Arrow Season 7, Episode 7: "The Slabside Redemption" Review


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Ollie gets busy.

By Jesse Schedeen

Warning: Complete spoilers for the episode below.

The cast and team of Arrow have been very stimulating this week's episode. It is not difficult to understand why. "The Slabside Redemption" is the culmination of the plot of the season 7 big prison, and the source of the long-awaited rematch between Oliver Queen and Ricardo Diaz. But despite all this, this episode does not live up to expectations. It's not even the strongest episode of season seven.

On some level, you have to feel bad for the cast and crew that this episode is playing a few weeks after Daredevil Season 3 hits Netflix. This series already serves as the gold standard when it comes to martial arts superheroes on TV, and this is to say nothing about the incredible fight scene in the prison of Episode 4. It is difficult not to make comparisons between the two, given the how similar they are in terms of tone and configuration.

To some extent, drawing direct comparisons between Arrow and Daredevil is an apple / orange scenario. The Daredevil has a larger budget and fewer episodes, in addition to being served more directly to older viewers. More than any other series of superheroes, she can look like a 13-hour movie every season.

But, on the other hand, it's not really the budget that made the Daredevil prison so memorable. The Ark jail battle is actually much more ambitious in terms of scale and large numbers of fighters. Daredevil simply did less with more. The choreography was much more complex. The claustrophobic environment was best used. The lighting ensured that it was really possible to see all the moves and keep a clear sense of where each fighter is and how they are moving in the frame.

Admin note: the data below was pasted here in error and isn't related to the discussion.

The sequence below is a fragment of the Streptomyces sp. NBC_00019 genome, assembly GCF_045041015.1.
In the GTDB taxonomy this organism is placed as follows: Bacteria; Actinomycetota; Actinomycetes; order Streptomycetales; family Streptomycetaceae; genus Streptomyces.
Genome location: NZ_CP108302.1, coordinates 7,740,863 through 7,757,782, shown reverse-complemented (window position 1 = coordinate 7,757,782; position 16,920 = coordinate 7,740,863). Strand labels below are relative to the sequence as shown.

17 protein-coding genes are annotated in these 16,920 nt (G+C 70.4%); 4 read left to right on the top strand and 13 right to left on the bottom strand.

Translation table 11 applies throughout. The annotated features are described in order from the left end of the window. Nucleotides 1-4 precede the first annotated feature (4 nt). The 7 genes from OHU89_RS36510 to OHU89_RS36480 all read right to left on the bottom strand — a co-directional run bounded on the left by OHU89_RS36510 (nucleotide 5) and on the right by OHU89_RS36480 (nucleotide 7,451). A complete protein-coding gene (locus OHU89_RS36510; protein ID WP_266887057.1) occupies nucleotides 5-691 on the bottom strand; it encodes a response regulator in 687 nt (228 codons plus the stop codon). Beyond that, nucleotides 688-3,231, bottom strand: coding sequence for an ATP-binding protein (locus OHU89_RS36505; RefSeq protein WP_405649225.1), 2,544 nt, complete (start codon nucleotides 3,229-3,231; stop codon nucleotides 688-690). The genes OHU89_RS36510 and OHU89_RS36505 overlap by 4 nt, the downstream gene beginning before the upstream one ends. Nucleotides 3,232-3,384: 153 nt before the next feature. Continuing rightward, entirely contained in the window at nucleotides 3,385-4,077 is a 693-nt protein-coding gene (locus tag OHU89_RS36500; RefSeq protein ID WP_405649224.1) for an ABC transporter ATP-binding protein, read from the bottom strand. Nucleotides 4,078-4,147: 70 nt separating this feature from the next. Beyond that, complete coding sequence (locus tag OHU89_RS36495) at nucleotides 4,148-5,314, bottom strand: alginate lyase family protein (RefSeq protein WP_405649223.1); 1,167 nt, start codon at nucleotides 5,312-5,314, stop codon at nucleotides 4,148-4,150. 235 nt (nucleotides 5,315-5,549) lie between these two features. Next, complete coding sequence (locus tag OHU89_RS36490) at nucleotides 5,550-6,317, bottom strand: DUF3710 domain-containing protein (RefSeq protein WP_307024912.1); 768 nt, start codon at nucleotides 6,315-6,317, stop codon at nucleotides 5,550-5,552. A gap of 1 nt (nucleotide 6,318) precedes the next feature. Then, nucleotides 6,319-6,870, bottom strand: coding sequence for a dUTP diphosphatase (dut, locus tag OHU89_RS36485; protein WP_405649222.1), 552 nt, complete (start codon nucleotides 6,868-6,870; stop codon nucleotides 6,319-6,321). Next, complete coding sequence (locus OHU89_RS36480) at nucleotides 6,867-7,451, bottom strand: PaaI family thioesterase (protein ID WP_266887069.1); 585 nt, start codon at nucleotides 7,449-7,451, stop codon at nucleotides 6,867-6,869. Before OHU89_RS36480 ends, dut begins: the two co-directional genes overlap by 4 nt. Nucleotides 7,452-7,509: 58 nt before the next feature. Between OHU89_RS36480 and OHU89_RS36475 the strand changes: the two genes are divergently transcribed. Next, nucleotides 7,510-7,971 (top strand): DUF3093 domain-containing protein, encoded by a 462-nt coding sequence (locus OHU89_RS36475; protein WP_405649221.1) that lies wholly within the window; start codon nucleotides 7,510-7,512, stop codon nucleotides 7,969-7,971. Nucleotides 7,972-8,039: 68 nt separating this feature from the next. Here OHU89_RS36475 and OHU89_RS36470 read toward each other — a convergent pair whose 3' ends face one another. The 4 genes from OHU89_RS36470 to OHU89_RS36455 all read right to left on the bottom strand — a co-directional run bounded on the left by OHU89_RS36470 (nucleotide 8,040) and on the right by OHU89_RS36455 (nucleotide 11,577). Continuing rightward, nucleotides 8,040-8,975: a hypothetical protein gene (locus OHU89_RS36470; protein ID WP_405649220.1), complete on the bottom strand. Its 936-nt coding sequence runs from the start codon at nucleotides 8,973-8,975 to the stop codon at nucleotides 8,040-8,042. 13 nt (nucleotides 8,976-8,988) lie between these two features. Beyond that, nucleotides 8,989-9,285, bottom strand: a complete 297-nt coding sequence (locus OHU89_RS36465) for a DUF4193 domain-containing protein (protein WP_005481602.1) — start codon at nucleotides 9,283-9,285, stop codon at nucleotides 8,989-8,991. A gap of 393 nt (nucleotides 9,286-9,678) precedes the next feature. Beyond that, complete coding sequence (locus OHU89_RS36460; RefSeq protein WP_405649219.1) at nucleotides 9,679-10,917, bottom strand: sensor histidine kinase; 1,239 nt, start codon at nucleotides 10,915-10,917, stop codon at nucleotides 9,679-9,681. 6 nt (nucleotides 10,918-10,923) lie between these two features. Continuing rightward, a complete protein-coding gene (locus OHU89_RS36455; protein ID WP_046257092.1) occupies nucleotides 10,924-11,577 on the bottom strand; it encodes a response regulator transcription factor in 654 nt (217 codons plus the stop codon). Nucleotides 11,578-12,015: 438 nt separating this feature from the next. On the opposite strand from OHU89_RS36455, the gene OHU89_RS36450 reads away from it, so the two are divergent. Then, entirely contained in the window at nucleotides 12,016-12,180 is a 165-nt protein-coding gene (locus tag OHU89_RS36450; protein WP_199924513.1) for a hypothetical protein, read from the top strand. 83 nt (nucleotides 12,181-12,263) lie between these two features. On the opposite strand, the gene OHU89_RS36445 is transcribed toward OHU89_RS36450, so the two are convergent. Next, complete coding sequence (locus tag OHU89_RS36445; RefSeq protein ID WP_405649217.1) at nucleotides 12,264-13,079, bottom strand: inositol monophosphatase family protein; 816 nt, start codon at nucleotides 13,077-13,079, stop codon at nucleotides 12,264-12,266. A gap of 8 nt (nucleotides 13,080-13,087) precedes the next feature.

Despite having James Bamford (arguably Arrow's best director when it comes to action scenes) behind the cameras this week, the action was disappointingly bland. At best, the main fighting scenes used the height of the prison environment in their favor, particularly the sequence in which Ollie and Turner fought simultaneously against enemies at various levels. Other than that, the action rarely stood out this week. The low one was easily the corridor battle between Ollie, Sampson and Brick. The dim lighting made it extremely difficult to tell which was the fighter, to the point of really thinking for a moment if Sampson had suddenly decided to betray Brick and join Team Ollie.

Ollie's revenge was also oddly disappointing. The decision to give Diaz a super-force definitely touched on that. Instead of allowing a fight between equals, this fight basically consisted of Diaz attacking Ollie until he finally lowered his guard. Why was this point of super-strength really necessary?